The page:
Well, that was nasty.
In case you missed it, Bed Bath & Beyond Inc. (Nasdaq: BBBY) had a rough time last week. The stock lost almost 20% of its value on Thursday … and then proceeded to drop another 44% in after-hours trading.
By Friday’s close, BBBY was 60% lower than its Tuesday peak.
It was neither a bad earnings release that tanked the stock, nor was it negative guidance. The retailer’s woes have been common knowledge for years.
No, it was news that activist investor and GameStop Chair Ryan Cohen had liquidated his large position in the company after purchasing more than 7 million shares earlier this year.
Insider selling is never a great sign.
And it’s made worse when we’re talking about a meme stock that manages to stay afloat with rumors, innuendos and mentions on social media.
What Happened to Meme Stock BBBY?
Bed Bath and Beyond is struggling.
It faces long-term headwinds from the rise of Amazon and other online retailers, but its short-term picture is even worse.
Inflation has forced consumers to pick and choose where they spend their money. On top of that, after two years at home during the pandemic, the last thing anyone wants right now is a new blender or bath towels.
Before 2020’s bull market recovery, BBBY had been in steady decline since 2015:
The meme traders on Reddit and other social media outlets saw a familiar pattern: a beaten-down stock that Wall Street hated, not too different from GameStop, AMC or a host of others.
BBBY was drawing a lot of short interest, making it a potential short-squeeze candidate. Add to that the fact that Cohen’s RC Ventures firm was backing up the truck and putting his own money into the stock. He even managed to place three people on Bed Bath & Beyond’s board after revealing his firm’s massive stake back in March.
Well, it worked out great for Cohen. In the first quarter of this year, he paid $121.2 million to buy close to 8 million shares, with an option to buy 1.7 million more. He sold the entire position for a combined $189.3 million, scoring a 56% gain in just a few months.
Many meme stock traders bought BBBY because Cohen did. When they heard he had sold, their reason for holding it evaporated.
Now there’s going to be a lot of disappointed traders selling at catastrophic losses they never imagined.
Meme Stock Lessons
I tell this story not to gloat. Believe me, I’ve bought plenty of stocks I later regretted over the years. And I’ve taken losses every bit as bad as the losses we see in BBBY.
But there are lessons to learn from this.
Position Sizing Matters
In my opinion, position sizing is the most important piece of risk management.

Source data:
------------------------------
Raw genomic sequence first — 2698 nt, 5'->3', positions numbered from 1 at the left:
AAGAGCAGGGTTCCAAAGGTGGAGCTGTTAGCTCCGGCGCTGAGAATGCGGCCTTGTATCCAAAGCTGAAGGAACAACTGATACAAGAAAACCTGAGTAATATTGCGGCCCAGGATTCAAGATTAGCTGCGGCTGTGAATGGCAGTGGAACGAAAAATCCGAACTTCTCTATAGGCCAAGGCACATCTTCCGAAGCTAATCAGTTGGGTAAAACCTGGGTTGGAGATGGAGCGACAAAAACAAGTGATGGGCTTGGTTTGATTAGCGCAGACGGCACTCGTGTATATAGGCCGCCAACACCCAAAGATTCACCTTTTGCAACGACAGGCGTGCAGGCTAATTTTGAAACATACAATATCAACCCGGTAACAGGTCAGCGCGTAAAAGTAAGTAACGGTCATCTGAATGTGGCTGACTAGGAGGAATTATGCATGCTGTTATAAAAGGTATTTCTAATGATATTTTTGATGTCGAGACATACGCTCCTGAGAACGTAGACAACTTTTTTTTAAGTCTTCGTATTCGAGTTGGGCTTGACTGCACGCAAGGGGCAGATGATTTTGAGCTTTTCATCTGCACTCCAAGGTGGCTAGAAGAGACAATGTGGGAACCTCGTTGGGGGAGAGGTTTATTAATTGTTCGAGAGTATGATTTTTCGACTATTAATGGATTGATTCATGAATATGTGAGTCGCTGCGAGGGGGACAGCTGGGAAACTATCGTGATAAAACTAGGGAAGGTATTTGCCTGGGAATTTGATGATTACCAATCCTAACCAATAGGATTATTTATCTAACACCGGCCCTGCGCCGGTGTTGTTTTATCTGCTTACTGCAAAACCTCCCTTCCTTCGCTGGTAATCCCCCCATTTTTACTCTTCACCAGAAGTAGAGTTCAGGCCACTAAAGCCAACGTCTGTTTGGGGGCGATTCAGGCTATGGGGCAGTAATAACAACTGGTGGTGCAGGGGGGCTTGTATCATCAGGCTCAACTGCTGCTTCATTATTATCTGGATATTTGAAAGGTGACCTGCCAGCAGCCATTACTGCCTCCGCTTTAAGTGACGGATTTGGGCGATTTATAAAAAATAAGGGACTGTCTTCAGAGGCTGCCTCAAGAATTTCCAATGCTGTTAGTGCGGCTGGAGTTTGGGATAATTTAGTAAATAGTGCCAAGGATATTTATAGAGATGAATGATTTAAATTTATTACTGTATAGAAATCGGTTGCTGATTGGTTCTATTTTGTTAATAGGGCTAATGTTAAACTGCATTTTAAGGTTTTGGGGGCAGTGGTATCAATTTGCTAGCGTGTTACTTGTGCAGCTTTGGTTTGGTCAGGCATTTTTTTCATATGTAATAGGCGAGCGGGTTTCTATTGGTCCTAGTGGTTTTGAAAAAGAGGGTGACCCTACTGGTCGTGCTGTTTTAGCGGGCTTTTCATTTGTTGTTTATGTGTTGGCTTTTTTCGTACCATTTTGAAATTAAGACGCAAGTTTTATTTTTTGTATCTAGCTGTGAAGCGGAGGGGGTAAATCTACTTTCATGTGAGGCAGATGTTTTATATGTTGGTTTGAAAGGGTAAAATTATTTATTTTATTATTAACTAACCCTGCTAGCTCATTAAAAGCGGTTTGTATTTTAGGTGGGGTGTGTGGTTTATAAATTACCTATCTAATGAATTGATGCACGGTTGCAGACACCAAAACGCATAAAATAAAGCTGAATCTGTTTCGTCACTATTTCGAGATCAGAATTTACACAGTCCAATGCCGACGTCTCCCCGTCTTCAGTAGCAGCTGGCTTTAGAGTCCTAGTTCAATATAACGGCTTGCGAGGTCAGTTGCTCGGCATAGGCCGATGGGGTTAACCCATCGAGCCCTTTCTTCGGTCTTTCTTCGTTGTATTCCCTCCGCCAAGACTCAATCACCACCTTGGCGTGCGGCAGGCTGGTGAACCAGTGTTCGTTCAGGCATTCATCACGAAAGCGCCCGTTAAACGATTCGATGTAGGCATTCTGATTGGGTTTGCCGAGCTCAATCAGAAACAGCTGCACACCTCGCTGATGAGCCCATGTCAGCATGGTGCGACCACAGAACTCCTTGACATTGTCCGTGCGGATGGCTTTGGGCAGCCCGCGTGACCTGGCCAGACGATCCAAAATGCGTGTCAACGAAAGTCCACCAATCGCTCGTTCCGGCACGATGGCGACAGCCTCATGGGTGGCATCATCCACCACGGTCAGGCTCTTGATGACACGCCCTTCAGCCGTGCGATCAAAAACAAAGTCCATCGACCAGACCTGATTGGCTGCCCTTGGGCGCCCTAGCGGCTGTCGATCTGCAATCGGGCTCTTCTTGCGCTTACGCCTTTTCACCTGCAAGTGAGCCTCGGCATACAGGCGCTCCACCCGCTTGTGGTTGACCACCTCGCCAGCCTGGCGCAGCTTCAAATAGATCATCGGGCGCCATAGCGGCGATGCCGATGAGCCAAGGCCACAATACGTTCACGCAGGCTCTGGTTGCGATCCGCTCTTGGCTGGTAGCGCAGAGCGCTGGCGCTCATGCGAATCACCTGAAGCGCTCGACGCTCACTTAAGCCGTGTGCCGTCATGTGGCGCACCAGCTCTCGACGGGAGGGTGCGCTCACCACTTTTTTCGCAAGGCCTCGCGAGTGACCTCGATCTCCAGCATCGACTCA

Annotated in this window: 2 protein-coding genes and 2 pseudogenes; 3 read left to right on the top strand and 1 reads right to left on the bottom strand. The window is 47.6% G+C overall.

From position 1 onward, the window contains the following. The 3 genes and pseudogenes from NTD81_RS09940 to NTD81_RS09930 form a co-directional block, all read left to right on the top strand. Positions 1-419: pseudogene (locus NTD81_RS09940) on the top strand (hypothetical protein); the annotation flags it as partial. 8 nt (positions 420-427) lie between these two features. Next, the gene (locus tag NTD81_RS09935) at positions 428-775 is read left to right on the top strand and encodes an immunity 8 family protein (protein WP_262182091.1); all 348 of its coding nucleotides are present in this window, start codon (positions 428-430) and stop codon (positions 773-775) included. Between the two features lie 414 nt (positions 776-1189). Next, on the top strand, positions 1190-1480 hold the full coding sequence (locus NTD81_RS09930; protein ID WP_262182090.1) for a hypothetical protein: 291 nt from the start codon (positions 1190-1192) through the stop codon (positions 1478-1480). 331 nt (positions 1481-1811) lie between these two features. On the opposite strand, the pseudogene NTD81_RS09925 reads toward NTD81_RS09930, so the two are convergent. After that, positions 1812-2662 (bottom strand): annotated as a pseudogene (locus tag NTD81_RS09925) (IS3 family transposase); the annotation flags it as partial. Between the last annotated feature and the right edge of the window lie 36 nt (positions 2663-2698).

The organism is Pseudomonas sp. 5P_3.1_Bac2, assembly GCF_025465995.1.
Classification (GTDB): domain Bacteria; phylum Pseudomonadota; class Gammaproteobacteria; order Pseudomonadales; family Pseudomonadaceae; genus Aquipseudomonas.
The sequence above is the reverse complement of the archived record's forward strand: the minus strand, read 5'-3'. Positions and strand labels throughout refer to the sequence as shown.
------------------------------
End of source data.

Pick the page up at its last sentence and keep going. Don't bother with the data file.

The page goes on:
If you had had a stop-loss for your BBBY stake, it wouldn’t have done you much good. The stock fell so far so fast. You wouldn’t have been able to execute a sell order at a decent price.
But with a modest position size, the stock’s tumble wouldn’t have wrecked your portfolio.
It’s fine to latch onto a stock that is shooting higher. That’s the essence of momentum investing. You identify a trend in place and jump on the bandwagon.
Given that BBBY was up 200% at one point this month, you can’t blame investors for thinking they had found the next big trend.
But even a cursory look at the stock would’ve revealed major red flags that suggested the move wasn’t sustainable.
Running the stock through Adam O’Dell’s Stock Power Ratings system shows that the stock is a low-quality, slow-growth dud.
It rates an abysmal 6 out of 100, including a 2 on our growth factor.
It doesn’t get better the deeper you look.
Lack of profitability and a rickety balance sheet means it rates just a 12 on our quality factor.
It also scores an ulcer-inducing 12 on volatility (the lower the volatility score, the more volatile the stock is).
And despite trading at prices first seen in the 1990s, BBBY isn’t cheap relative to its deteriorating sales, earnings and book value. It rates a 32 on our value factor.
Trade Meme Stocks the Right Way
I’m not going to wag my finger and tell you not to trade meme stocks. By all means, do it! Adam and I are traders, and we understand the thrill of being in the middle of the action.
But if you’re going to trade meme stocks … be smart about it:
- Do real research and don’t depend on hot tips from someone on an anonymous message board. Run the stock through our Stock Power Ratings system to see how it stacks up.
- Keep your position sizes small and take profits along the way.
Even though Bed Bath & Beyond is a smoldering dumpster fire of a company, plenty of traders made good money playing its stock in August. But anyone who kept their winnings controlled their risk.
To safe profits,
Co-Editor, Green Zone Fortunes
Charles Sizemore is the co-editor of Green Zone Fortunes and specializes in income and retirement topics. He is also a frequent guest on CNBC, Bloomberg and Fox Business.